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Elkhart General Hospital in northern Indiana completed construction of a new wing less than 10 years ago, but already another addition is in the works. Opened in 2005, the three-story west wing of the 100-year-old structure gave the hospital a much-needed centralization of its oncology services and an expansion of its birthing center. But more space is needed, and plans call for adding another five stories on top of the new wing.
Hospital expansions seem to be occurring everywhere, according to David Furlong, facilities management director of Elkhart General. “There’s always a need to keep up with medical advancements, and many hospitals simply don’t have the existing space to handle new technologies,” Furlong says.
The construction boom is a boon to companies such as PrecisionPoint Inc., a 3D laser scanning and BIM modeling solutions firm in Carmel, Ind. According to company president Mark Hanna, a 3D BIM with MEP included is critical in designing an addition for a hospital or other commercial building because the architects and engineers have to know where the existing pipes and conduits are so new ones can be designed and installed in the void spaces without conflict.
“Laser scanning is the most efficient way to capture the architectural and MEP as-built information needed to create the 3D BIM,” Hanna says.
Although the firm scans a variety of structures, including historic buildings and manufacturing plants in support of architectural design, hospitals have been among its most frequent and most difficult assignments. The challenge in hospitals stems from the fact that MEP is hard to access with a laser scanner because almost all conduits and piping are kept away from patients above the drop ceiling to minimize exposure to infectious contaminants.
“There are two time-consuming pain points in modeling MEP,” Hanna says. “The first is getting access to scan the assets behind the ceiling tiles, and the second is extracting the MEP geometries from the scans.”
Ideally, the crew simply would remove all the tiles before scanning a room, but a hospital never sleeps and there isn’t time to take a patient room out of service for a long period. At Elkhart General, however, Hanna neutralized the ceiling tile problem by developing a homegrown solution using a FARO Focus3D high-definition scanner, a rolling tripod and a Kindle Fire tablet.
Also, the PrecisionPoint team significantly reduced the time needed to extract the MEP geometries from the scan point clouds and model the pipes. Rather than perform the extraction and modeling work in Autodesk Revit by inserting the point cloud into that software and modeling the pipes using its native tools as they have previously, the PrecisionPoint technicians used the ClearEdge3D EdgeWise MEP for Revit software as the in-between solution that enabled the pipe geometry to be automatically modeled and then inserted into Revit as pipe families, shortening the 3D BIM project from eight months to just eight weeks.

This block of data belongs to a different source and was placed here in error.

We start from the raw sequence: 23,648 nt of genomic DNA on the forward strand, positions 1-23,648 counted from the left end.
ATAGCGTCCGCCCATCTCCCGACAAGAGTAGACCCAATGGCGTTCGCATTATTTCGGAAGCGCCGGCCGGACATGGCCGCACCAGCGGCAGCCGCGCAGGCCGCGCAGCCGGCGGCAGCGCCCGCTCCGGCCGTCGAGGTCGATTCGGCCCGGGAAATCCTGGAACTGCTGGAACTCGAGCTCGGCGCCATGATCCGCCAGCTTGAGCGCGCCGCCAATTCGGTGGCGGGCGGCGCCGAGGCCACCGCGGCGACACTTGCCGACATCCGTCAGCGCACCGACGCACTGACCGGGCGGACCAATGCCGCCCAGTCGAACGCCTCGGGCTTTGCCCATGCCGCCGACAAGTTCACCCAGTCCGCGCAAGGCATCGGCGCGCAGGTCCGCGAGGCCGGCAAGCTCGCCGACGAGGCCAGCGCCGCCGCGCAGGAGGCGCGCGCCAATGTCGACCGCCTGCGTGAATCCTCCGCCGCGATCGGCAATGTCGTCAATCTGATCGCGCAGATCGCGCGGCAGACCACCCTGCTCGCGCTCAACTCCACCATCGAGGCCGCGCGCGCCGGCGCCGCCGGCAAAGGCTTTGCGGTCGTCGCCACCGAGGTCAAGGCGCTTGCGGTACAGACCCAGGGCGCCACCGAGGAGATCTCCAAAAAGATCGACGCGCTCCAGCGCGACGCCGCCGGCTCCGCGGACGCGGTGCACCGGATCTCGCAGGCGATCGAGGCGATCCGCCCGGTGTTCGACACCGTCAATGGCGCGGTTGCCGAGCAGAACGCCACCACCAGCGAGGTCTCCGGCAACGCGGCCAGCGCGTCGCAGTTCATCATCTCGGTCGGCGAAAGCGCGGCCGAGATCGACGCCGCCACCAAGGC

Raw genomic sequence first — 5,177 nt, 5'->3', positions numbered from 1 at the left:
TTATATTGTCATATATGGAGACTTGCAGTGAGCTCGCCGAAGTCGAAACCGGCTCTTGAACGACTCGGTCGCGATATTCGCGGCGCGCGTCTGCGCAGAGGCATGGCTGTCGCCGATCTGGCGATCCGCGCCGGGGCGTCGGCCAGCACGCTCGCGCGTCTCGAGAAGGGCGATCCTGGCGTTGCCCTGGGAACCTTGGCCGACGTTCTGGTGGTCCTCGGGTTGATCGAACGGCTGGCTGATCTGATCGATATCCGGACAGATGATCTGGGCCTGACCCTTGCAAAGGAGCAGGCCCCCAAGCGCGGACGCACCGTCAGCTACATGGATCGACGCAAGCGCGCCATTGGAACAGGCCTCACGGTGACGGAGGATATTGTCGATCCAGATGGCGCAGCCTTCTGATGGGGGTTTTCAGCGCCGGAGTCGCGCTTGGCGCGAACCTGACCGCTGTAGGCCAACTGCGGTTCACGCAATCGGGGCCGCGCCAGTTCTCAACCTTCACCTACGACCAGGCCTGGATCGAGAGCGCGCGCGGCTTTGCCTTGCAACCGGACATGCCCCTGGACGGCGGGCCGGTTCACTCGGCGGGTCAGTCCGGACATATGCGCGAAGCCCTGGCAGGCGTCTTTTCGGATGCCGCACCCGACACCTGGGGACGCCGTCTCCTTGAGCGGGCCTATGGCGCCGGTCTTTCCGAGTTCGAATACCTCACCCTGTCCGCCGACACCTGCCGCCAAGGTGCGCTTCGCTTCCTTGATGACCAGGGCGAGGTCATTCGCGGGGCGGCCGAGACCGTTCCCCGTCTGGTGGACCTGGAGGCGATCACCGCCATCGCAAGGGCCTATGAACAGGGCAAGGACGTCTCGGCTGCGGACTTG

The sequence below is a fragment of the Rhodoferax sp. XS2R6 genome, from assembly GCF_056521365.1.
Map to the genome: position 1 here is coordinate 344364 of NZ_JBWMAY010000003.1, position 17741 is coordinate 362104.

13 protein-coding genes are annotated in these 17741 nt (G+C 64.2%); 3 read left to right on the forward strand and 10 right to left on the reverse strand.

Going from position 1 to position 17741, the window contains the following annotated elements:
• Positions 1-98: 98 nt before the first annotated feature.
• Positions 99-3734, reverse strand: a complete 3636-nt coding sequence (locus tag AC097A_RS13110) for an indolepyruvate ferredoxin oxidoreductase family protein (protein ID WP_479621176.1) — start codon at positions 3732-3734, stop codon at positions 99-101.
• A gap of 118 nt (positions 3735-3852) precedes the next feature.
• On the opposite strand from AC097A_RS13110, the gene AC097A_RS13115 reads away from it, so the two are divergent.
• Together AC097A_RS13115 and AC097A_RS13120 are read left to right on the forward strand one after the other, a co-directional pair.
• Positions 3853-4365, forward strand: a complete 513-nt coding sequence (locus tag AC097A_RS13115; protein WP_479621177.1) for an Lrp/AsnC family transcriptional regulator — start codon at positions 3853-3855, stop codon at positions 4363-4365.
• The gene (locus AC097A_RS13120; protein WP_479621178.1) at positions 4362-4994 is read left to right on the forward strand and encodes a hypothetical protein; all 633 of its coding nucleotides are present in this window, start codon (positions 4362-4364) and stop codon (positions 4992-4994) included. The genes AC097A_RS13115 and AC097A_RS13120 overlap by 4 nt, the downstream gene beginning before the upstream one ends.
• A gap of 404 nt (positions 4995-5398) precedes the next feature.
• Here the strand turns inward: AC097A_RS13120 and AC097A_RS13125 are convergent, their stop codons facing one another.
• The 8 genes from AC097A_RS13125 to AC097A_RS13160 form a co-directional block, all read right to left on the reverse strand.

The AEC firm contracted to design the new wing was provided with 2D drawings of the original construction plans representing walls, ceilings, floors, windows, doors and other architectural elements. These were converted into a 3D architectural model in Revit, but the architects were not confident the new model accurately represented the as-built hospital addition. Likewise, structural engineers created a structural model of the support beams that formed the skeleton of the building − also based on drawings.
The hospital owner’s representative firm, Chicago-based Navigant Consulting Inc., which worked with PrecisionPoint on previous hospital projects, hired the Indiana firm to scan the wing as well as the existing mechanical rooms to validate the architectural model and to generate a 3D MEP so the two could be merged with the structural model to create a comprehensive 3D BIM upon which the expansion would be designed.
Prior to scanning the 200,000-square-foot interior of the existing hospital wing, PrecisionPoint’s 3D Scanning Project Manager, Jay Scanlon, PLS, established a survey control network that would become the starting point for the scanning and ensure that all of the areas captured by the scanner were accurately geo-referenced to the existing architectural model.